Wide Links #10: Left coast edition

Wide Links #10: Left coast edition

Oct 8, 10 • In Links

I’m in LA this week, meeting up with one of my dispersed software teams in person for the first time. As a result I don’t have a lot of time to write, but here’s a fresh hot selection of links from the world of distributed teams. Enjoy!

  • A wonderfully detailed set of notes on one possible remote pair-programming solution.

    tags: wideteams development vim tmux

            1. Collaborative Editing: the fundament of pairing, both people need to be able to type into the same editor.
            2. Access to the Local Server: it’s pretty hard to develop an app you can’t see.
            3. Ease of Communication: we need to be able to hear each other, preferably seeing each other as well (there’s a lot of nonverbal communication when pairing).
            4. Light Weight: the internet connections would be of variable quality, so we required something that wouldn’t tax small pipes.

        Our requirements were:


      • As a side-note, we did use Skype to video chat as our primary means of communication. Jim claims that the best part of it was that I Skyped from my machine (a 13” MBP, with my iPhone headset) and hosted the tmux session on the iMac right beside it. This had the unintended side effect of me not “staring at him” all day long while I coded. It’s the little things that make all the difference 🙂


  • The Virtual Team Player discusses some of the tools she used to collaborate with a 200 member dispersed team.

    tags: wideteams

      • Networking is extremely important when working in a distributed team.


  • Some notes and advice from one developer’s experiences.

    tags: wideteams

      • It can also be difficult when there are technical discussions going on in the meeting where people are chipping in as they feel fit, the team on the other end of the phone can sometimes be forgotten and they will sit there waiting for a chance to speak. Issues of talking too far from the microphone can cause for discussions to be repeated for the sake of the remote team.


  • Some tips from an internationally dispersed team.

    tags: wideteams

      • But while having your staff working from any location is all well and good, how can you make sure that everyone not only remains productive, but feels like part of one organization and one team?


  • Cross-cultural collaboration introduces new challenges, but also new strengths into a dispersed team.

    tags: wideteams

      • At the beginning ofthe meeting, summarize what are the countries, languages and time zones are represented. Ask people to clear their desktop any further work during the call to allow the full and active participation by all. Remind people to speak clearly and avoid interruptions. If you use a web tool to meet, review the functions that will be used as a show of hands or sharing your desktop. Make sure everyone knows how to mute the phone, and remind everyone to say the names before speaking.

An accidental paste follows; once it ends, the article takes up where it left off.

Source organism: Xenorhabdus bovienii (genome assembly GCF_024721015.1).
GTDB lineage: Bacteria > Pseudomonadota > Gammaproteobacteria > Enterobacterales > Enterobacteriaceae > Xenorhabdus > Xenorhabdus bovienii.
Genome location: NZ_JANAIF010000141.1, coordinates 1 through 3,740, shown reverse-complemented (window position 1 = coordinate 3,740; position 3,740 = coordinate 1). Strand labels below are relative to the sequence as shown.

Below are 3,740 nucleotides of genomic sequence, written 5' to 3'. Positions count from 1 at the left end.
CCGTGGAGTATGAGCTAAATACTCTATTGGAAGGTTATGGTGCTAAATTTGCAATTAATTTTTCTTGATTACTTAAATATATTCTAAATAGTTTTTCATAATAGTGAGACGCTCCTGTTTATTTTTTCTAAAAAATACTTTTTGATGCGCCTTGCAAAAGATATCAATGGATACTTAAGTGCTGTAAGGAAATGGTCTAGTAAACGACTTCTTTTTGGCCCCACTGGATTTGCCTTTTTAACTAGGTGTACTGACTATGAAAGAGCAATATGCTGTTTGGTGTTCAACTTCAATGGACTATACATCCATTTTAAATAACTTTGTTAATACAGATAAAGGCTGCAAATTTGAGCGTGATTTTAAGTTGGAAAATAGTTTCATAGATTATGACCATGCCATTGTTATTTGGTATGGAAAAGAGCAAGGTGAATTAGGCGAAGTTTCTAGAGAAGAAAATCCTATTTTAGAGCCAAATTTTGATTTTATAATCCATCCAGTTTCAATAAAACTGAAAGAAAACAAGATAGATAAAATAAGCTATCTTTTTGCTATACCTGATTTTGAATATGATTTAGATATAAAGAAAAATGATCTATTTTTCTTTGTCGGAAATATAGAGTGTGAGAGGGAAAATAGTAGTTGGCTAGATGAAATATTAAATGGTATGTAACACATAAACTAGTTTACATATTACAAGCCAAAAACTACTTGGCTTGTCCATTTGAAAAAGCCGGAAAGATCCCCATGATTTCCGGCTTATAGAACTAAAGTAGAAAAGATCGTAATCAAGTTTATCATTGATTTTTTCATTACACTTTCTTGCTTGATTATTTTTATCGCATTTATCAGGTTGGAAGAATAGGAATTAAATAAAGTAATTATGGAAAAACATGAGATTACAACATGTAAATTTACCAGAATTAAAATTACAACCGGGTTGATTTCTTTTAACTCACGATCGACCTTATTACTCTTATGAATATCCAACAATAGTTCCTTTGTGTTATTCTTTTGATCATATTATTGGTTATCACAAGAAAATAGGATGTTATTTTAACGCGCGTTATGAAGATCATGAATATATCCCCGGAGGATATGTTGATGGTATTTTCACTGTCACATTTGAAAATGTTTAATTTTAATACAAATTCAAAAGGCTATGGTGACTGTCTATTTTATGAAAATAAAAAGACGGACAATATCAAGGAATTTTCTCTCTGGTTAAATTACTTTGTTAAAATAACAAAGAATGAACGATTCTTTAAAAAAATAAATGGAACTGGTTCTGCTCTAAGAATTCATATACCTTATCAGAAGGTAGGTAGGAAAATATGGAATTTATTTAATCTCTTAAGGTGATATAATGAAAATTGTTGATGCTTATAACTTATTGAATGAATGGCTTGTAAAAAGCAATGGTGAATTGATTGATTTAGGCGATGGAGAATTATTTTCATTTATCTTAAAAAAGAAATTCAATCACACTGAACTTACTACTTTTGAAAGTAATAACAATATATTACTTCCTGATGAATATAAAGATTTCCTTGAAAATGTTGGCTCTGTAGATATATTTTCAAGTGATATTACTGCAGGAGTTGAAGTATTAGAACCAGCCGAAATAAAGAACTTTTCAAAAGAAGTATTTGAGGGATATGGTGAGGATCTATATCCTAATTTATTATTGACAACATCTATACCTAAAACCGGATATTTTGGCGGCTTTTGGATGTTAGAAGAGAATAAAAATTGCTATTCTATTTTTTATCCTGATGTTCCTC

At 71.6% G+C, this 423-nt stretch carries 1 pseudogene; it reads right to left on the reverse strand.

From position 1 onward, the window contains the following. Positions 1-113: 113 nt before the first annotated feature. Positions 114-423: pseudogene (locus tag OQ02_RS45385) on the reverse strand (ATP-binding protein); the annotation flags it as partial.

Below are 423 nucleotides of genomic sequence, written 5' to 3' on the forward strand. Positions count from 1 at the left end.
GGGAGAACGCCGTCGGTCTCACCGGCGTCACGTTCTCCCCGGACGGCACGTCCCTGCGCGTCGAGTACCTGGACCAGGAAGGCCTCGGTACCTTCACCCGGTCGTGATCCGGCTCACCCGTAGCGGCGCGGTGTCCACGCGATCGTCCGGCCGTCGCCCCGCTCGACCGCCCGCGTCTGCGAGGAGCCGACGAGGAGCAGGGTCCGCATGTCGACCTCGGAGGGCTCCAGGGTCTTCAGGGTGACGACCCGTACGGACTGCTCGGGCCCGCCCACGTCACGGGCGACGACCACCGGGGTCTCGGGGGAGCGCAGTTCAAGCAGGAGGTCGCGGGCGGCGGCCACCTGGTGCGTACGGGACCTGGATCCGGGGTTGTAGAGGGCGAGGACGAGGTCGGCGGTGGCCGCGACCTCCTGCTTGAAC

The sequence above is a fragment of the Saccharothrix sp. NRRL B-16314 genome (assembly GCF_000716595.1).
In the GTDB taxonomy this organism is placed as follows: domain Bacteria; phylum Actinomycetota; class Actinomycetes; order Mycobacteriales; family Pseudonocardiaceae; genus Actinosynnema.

• Involve all participants in the same way. Many people can communicate more easily with others to speak and write. Whenever possible, participants have the opportunity to communicate in ways that feel more comfortable and skilled. Over the phone, make use of web meeting technology that allows people to post questions or provide answers in writing. People in some cultures may be reluctant to discuss sensitiveor controversial issues out loud, especially when the hierarchy is important. In this case, you should use a web tool that allows the meeting of anonymity. Some, if because of culture and personality, may be reticent to speak. Make sure you go around the virtual table and encourage the contribution of each team member. Be thoughtful about how best to ask a question that makes it safe for everyone to respond. Examples: What do you see as the biggest advantage / disadvantage of this solution? If you could changeone thing about our proposal, what would it be?


      • If you have trouble following accent of someone, let them know you are having difficulty hearing him (rather than complaining that you can not understand his accent), and ask him if he can repeat his point a bit ‘more slowly. If you still can not understand the point ofis trying to do, you might try to follow up with him in private offline.


      • Use analogies to the shared understanding. If you suspect that the information you want to convey can be too complex, you should use an analogy that everyone can understand regardless of culture or language. For example, when describing the actions to be completed before the termination of a project is particularly complex, rich used the analogy of a port for cargo ships to leave, with all the many tasks that must beorchestrated in a certain sequence before the ship can push. People were able to immediately connect with this shared image, making it easier for them to agree on the activities, milestones and dependencies.


  • Millions of workers are commuting to jobs they could just as well do at home.

    tags: wideteams

      • Not only do home workers reduce the need for expensive premises, they are often vastly more productive. Some American studies have shown a 30- to 40-per-cent increase in productivity when people work from home.


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